Tags: Art, Ajblogs, Juilliard, Metropolitan Opera Orchestra, Weston Sprott, 04.24.21, Preparatory Division


Profusion of Confusion: Unraveling the Tangled Tale of “Salvator Mundi” (& my theory on why he’s a no-show)

The only thing that’s certain about the fate of this elusive painting is that the story about why it hasn’t publicly surfaced since it was sold more than three years ago for $450 million keeps on changing. – Lee Rosenbaum
Tags: Art, Ajblogs, 04.23.21


New California Bill Could Save LA’s 99-Seat Theatres

Enter SB 805, which is up for a hearing by the California Senate Labor, Public Employment and Retirement Committee on April 26. If passed, the bill would greenlight low-cost payroll and paymaster services for small nonprofit performing arts organizations that make $1.4 million a year or less. It would also create a fund to award grants so that these theaters could hire and pay employees at least the minimum wage. – Variety
Tags: Art, Dance, 04.23.21, New California Bill Could Save LA, Seat Theatres


How Your Movie Theatre Experience Will Likely Change

To survive beyond the pandemic, theaters must persuade moviegoers not just to come back, but to come back more frequently than they did—to start thinking of their local cinema as akin to their favorite coffee shop. Because a return to pre-pandemic habits isn’t enough, industry executives told me they’ve been spending this past year rethinking the role of theaters in the first place. – The Atlantic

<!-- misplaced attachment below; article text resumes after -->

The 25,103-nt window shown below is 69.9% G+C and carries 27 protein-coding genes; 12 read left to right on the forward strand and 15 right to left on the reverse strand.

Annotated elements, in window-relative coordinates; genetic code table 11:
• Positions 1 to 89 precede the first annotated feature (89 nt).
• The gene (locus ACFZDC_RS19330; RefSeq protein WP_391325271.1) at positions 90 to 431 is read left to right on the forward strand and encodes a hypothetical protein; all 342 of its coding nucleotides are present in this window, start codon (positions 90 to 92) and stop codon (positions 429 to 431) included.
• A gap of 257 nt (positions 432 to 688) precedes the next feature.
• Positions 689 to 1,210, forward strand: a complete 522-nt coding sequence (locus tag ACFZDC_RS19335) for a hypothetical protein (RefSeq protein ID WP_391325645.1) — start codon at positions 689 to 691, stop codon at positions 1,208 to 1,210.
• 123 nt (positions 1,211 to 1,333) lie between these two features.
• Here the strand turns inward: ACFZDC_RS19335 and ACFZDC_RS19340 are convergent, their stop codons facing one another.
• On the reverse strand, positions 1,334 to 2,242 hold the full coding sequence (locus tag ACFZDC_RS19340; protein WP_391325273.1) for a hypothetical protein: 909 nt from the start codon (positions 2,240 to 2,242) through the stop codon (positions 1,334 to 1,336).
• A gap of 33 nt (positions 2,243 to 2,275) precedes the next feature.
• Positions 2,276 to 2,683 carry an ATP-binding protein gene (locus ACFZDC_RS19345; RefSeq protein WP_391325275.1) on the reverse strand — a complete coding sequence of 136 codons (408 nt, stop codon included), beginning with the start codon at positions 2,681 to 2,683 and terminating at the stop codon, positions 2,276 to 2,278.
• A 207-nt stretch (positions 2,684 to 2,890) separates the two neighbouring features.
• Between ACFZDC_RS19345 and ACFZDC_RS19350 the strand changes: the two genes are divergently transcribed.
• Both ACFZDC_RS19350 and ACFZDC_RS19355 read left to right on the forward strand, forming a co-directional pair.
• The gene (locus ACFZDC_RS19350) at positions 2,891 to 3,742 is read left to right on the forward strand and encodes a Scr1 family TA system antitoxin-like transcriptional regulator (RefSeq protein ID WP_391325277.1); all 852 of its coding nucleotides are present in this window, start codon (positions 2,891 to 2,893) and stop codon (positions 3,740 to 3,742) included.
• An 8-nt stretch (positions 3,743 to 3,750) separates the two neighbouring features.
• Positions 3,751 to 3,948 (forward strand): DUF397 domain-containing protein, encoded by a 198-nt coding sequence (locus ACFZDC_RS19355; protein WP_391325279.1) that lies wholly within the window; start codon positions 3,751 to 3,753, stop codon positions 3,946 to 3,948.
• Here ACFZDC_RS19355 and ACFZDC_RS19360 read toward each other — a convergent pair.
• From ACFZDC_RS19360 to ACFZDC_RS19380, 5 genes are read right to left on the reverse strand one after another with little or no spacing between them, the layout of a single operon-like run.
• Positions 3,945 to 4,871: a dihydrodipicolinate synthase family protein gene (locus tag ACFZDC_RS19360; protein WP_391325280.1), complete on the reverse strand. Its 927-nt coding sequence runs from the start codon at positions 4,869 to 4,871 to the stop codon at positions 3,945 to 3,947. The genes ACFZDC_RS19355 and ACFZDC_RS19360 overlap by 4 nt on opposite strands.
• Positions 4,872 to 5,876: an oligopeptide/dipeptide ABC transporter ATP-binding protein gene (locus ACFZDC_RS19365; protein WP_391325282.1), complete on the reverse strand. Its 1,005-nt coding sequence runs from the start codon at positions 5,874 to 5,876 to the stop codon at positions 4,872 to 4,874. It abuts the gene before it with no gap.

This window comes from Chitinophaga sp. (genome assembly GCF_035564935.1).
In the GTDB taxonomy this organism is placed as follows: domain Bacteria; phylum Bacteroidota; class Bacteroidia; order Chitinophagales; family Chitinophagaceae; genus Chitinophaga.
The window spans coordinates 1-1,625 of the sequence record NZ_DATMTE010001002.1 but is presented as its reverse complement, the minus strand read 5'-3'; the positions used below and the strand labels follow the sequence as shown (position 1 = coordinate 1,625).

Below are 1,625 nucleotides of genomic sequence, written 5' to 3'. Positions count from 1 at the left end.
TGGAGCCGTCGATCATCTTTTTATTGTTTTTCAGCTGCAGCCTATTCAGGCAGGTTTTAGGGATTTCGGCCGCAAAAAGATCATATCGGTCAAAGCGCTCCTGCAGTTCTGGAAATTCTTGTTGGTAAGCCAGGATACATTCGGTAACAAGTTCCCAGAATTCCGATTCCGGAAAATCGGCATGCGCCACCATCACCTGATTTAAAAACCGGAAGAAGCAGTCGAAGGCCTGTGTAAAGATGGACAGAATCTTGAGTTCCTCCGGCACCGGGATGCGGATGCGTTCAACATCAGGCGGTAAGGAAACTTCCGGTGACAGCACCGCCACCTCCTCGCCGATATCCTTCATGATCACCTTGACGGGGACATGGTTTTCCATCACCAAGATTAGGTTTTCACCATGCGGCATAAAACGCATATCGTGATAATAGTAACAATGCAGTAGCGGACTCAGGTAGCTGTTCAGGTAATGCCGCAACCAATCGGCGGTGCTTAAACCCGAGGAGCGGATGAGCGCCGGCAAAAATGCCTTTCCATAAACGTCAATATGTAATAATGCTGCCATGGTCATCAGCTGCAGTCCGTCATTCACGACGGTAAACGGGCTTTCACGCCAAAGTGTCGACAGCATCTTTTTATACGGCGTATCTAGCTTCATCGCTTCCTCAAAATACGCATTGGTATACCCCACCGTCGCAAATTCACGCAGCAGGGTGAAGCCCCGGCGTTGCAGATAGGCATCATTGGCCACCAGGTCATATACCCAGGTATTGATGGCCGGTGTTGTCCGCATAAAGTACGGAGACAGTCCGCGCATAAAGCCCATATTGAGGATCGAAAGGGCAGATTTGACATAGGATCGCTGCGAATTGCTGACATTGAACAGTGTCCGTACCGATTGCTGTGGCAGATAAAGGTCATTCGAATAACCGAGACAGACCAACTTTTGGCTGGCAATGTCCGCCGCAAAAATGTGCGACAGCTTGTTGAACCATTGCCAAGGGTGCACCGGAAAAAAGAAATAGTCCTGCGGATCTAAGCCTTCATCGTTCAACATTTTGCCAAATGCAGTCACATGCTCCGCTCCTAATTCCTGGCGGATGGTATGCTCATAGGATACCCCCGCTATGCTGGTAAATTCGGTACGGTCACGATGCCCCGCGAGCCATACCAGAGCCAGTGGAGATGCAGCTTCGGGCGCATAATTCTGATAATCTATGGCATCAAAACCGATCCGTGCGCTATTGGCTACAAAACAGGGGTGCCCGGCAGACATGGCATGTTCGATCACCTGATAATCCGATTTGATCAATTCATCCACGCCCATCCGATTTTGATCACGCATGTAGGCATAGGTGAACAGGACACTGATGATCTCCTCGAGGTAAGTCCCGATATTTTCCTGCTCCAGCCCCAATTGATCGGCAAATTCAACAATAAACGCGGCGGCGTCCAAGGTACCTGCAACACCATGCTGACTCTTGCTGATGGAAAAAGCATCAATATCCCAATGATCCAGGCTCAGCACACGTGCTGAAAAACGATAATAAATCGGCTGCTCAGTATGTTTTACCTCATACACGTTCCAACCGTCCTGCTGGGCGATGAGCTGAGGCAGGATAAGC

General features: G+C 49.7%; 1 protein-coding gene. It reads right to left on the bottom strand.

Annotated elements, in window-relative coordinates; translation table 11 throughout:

Tags: Art, Media, 04.24.21


How TikTok Has Made “Vibe” A Multimedia Haiku

What a haiku is to language, a vibe is to sensory perception: a concise assemblage of image, sound, and movement. (#Aesthetic is sometimes used to mark vibes, but that term is predominantly visual.) A vibe can be positive, negative, beautiful, ugly, or just unique. It can even become a quality in itself: if something is vibey, it gives off an intense vibe or is particularly amenable to vibes. – The New Yorker
Tags: Art, Media, 04.26.21


Look at this storage cabinet inspired by a 1960s IBM tape drive

My father was an electrical engineer at IBM in the 1960s and developed tape drive technology there, so when I saw designer Love Hulten's storage cabinet inspired by the IBM 2401 tape drive, I felt nostalgic. Hulten also designs cool retro video game consoles and synthesizers. — Read the rest
Tags: Video, Design, News, Furniture, Ibm, Vintage computers, Hulten, Love Hulten


Opera Super-Fan Leaves Behind 200,000 Autographs